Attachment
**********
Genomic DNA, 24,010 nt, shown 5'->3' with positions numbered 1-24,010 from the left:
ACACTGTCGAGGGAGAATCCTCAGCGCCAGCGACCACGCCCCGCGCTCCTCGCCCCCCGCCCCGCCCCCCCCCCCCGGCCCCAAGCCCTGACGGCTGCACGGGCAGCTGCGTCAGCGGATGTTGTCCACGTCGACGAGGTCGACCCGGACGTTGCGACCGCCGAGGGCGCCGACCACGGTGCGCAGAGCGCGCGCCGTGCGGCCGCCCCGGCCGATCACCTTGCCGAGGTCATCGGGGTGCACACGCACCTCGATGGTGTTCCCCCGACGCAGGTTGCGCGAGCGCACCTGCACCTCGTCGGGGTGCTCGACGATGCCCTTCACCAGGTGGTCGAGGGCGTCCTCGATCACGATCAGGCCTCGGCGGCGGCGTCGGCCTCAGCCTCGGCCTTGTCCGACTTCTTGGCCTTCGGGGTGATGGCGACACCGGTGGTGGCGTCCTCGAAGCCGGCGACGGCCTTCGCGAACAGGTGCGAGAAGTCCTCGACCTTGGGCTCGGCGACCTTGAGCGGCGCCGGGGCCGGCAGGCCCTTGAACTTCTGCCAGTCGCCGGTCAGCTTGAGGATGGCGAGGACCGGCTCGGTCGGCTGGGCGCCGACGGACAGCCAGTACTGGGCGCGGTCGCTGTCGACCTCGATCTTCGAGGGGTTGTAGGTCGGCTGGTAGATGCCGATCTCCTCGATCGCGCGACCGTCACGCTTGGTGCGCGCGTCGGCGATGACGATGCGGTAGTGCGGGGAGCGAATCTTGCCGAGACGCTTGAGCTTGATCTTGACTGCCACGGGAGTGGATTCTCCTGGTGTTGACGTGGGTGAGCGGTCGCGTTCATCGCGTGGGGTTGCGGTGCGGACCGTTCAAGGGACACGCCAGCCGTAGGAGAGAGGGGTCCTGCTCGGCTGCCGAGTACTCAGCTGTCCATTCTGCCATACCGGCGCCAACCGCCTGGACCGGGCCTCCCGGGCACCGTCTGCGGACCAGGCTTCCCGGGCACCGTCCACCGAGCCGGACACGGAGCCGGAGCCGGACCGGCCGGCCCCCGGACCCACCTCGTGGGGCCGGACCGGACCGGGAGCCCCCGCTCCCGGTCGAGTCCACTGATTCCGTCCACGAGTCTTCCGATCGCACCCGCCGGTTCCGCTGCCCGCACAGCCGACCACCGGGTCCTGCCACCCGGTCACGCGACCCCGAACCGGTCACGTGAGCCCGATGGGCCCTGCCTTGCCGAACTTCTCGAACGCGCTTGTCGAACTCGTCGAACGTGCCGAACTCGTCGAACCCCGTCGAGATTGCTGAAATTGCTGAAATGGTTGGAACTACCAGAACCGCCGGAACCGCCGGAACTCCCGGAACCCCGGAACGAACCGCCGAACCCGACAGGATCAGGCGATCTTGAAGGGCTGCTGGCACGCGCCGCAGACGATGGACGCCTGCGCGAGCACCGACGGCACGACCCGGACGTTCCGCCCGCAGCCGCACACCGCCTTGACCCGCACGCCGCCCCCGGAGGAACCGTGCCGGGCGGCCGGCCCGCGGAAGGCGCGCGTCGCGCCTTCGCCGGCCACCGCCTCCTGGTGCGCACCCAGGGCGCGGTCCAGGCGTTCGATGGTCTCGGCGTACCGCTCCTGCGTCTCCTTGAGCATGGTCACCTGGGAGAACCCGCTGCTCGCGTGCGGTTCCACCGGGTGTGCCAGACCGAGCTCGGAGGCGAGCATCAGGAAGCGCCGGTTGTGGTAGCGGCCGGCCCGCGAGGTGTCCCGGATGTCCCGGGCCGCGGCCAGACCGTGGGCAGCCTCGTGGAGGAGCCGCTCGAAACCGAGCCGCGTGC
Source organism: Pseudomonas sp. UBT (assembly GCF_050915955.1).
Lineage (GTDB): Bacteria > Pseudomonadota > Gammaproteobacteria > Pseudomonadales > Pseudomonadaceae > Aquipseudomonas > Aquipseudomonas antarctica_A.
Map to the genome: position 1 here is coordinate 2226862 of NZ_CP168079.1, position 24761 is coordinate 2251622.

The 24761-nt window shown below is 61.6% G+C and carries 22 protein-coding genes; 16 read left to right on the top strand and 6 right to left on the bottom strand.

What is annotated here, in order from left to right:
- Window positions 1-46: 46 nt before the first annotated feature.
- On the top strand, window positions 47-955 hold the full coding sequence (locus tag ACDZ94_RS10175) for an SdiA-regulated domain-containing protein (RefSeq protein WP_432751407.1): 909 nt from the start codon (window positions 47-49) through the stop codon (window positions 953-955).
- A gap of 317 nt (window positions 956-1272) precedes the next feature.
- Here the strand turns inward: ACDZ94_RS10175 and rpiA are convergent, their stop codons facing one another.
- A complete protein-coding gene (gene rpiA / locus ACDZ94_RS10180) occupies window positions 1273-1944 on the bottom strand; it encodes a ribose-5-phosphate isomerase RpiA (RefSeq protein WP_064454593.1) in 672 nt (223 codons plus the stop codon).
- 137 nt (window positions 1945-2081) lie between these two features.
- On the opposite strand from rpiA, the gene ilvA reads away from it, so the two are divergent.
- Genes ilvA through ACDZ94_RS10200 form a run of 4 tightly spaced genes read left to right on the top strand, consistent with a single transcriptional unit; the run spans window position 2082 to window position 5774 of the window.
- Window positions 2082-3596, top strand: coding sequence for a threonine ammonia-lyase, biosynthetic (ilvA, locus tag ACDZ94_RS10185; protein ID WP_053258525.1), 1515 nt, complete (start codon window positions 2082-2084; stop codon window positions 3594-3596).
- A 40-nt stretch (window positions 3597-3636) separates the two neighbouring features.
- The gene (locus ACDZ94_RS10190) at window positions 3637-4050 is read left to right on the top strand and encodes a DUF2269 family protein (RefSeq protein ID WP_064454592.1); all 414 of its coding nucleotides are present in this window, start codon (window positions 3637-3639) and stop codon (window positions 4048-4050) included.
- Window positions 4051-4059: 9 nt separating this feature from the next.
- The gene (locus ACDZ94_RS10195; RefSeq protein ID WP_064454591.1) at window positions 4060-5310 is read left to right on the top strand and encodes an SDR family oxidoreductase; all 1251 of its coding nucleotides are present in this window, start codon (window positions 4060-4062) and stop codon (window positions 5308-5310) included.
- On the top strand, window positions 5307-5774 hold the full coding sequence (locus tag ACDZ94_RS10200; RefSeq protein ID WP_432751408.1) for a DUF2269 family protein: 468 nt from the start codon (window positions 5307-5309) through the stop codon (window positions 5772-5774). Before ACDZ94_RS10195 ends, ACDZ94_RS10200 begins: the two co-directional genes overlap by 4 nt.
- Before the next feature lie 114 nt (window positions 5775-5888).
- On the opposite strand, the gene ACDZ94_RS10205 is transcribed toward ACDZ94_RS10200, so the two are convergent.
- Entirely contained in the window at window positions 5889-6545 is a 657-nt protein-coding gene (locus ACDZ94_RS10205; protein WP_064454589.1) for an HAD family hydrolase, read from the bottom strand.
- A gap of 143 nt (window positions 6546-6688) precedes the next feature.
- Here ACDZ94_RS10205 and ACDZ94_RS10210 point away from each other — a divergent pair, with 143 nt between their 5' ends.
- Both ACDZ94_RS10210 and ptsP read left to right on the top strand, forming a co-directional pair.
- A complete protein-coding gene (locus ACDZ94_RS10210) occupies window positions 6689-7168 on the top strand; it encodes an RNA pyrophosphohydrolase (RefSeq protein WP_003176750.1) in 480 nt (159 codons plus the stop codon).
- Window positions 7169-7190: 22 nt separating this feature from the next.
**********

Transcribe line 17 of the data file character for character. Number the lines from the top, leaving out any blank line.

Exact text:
- A 40-nt stretch (window positions 3597-3636) separates the two neighbouring features.